“We get a report once a year in May from the State Board of Elections, which gets a report from the U.S. Post Office telling us all the people who moved. We are required to process those address changes,” Ryan said. As a result, some voters may have had their polling places changed.

Angelica Thornhill, left, and Yvonne Gougelet protesting at the B.O.E. offices on lower Broadway on May 3 during a hearing about the April 19 New York primary.
Angelica Thornhill, left, and Yvonne Gougelet protesting at the B.O.E. offices on lower Broadway on May 3 during a hearing about the April 19 New York primary.

Nevertheless, there were numerous reports of voters who had lived and voted in the same place for decades missing from voter lists at polling sites, as well as newly registered voters who met cutoff deadlines for registering, yet were not included in the rolls.

In an effort to rein in such errors, last week the City Council voted on three bills to ease voting and improve transparency. The first bill will require the New York City B.O.E. to post notices at former polling sites informing voters of the new polling site location. The second bill requires the B.O.E. to send e-mail and text messages to voters who have opted to receive information alerts — alerts that could inform them when their party affiliation has been changed, for example. And the final bill requires the B.O.E. to provide a Web site and mobile app that gives the public easy access to their voting status and tools.

In addition, the B.O.E. announced that a second official, Democrat Betty Ann Canizio, the deputy clerk at the Brooklyn borough office, was suspended without pay during the ongoing investigation into problems at poll sites on primary day.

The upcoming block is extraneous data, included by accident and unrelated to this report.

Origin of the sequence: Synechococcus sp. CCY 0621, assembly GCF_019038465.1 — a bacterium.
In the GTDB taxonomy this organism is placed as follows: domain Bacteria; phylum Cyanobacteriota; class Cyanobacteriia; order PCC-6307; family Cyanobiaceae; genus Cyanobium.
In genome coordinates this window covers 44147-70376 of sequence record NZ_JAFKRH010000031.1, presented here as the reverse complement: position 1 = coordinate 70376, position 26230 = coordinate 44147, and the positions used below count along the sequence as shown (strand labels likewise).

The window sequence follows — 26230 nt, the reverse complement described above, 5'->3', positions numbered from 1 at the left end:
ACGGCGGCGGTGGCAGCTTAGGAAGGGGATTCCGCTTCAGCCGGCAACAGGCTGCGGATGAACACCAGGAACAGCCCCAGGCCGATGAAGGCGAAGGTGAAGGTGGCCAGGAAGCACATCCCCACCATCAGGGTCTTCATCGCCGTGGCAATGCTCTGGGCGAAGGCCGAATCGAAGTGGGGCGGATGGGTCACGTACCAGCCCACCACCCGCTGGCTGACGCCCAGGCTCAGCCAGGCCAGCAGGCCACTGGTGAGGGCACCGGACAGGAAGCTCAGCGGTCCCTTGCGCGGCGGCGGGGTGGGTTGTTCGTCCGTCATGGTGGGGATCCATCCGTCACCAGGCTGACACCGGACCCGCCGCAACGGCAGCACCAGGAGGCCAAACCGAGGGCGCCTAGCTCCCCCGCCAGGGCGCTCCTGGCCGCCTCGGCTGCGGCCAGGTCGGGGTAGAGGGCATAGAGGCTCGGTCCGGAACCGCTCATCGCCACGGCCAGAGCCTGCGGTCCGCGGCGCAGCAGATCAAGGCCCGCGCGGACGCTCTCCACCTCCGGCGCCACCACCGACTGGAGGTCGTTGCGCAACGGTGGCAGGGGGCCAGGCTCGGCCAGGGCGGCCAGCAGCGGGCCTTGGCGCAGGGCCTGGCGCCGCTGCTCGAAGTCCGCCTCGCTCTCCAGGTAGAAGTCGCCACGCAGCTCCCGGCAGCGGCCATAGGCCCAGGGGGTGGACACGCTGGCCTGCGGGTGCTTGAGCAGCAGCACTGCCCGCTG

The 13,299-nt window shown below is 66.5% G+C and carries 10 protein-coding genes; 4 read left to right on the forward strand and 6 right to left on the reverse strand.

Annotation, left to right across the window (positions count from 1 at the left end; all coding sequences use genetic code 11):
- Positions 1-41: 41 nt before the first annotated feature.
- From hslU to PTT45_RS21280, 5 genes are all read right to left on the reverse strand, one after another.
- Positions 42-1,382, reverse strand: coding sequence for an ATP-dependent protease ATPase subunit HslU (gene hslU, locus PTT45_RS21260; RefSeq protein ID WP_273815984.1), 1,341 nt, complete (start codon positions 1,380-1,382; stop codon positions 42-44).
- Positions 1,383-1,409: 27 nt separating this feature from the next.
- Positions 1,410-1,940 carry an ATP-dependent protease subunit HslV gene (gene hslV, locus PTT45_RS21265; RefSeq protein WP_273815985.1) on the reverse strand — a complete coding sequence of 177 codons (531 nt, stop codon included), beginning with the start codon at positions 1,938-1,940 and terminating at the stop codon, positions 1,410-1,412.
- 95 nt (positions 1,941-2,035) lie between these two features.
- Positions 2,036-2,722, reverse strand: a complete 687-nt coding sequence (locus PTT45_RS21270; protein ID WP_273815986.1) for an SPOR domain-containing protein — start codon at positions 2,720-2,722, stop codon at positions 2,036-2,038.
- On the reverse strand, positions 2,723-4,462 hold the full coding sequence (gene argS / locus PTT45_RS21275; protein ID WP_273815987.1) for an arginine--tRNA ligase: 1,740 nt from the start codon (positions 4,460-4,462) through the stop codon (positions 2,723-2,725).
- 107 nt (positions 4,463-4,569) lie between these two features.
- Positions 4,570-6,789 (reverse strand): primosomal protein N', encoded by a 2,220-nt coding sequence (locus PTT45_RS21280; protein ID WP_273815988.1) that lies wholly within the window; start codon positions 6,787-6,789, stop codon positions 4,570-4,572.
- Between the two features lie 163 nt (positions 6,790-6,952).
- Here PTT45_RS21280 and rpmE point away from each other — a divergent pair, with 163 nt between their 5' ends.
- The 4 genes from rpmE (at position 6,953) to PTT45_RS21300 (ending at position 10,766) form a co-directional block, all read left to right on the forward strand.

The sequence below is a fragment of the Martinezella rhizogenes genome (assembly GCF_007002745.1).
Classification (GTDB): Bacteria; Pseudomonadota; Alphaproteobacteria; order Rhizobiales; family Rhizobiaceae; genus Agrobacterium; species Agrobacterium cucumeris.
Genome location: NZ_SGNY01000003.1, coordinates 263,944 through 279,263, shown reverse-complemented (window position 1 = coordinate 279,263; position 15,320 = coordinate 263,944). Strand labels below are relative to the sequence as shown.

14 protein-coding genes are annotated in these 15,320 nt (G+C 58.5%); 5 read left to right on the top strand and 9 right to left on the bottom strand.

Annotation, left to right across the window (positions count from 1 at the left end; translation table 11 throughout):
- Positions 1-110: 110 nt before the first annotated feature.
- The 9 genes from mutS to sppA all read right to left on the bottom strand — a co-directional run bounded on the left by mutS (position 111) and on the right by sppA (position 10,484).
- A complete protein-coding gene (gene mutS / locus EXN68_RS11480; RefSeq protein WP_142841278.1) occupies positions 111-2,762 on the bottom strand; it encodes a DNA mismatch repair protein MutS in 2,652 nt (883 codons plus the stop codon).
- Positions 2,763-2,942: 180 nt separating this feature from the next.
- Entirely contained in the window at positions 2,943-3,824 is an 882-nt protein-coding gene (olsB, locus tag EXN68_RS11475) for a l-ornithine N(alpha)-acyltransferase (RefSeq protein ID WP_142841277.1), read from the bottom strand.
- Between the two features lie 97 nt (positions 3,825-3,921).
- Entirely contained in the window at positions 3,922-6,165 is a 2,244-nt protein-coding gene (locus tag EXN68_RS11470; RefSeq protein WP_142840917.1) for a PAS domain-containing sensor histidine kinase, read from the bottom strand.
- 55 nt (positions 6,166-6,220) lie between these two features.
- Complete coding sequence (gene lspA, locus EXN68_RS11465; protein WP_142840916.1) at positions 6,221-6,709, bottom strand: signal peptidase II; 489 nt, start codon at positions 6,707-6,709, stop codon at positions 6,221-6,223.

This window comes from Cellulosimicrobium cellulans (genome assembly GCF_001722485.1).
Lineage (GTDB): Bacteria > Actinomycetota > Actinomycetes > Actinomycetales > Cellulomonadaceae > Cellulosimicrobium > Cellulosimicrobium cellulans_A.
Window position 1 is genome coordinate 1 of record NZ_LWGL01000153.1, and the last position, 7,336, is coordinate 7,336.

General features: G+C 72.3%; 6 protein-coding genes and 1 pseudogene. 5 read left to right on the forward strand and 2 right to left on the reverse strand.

The board had already suspended the Brooklyn borough office’s Republican clerk Diane Haslett-Rudiano on April 21, following the revelation that 126,000 voters had been purged or rendered inactive in the borough in the six months leading up to the primary.

Ryan said the B.O.E. is taking steps to correct its records.

“We’ll be meeting with the State Board [of Elections] and putting our technical people together to make sure our info is as accurate and up-to-date as possible,” he told The Villager.

Ryan termed the ongoing controversy and distrust engendered by the widespread voting problems “unfortunate.” But he blamed outside groups for contributing to the chaos.

“We received advance notice that there were going to be individuals who want to use this process as a cause célèbre — to make an issue over the fact that New York’s primary is closed.”

“The vast majority of complaints are from individuals not registered in the party they were attempting to vote in,” Ryan said.

Just prior to the primary, the group Election Justice USA — which filed suit on April 18 after the initial discovery of widespread voter purges in Brooklyn and Long Island — posted a notice on its Facebook page, urging independents and people registered in third parties to try and vote in the Democratic and Republican primaries anyway.

This was an apparent effort to bolster the group’s case that New York’s closed primary system is unnecessarily restrictive and hence unconstitutional.

New York requires voters to declare their party affiliation six months prior to a primary election in order to be eligible to vote — the earliest cutoff of any state.

It is unknown how many people heeded the advice of Election Justice, but if they tried to file affidavits, that no doubt boosted the count of those voters deemed ineligible in the primary.

According to a source, Election Justice withdrew its motion to block the primary certification last week after a federal judge on Long Island threatened to fine the group.

The City Council is conducting an oversight hearing of B.O.E. operations on Fri., May 13, at 12:45 p.m. at the Council Chambers in City Hall.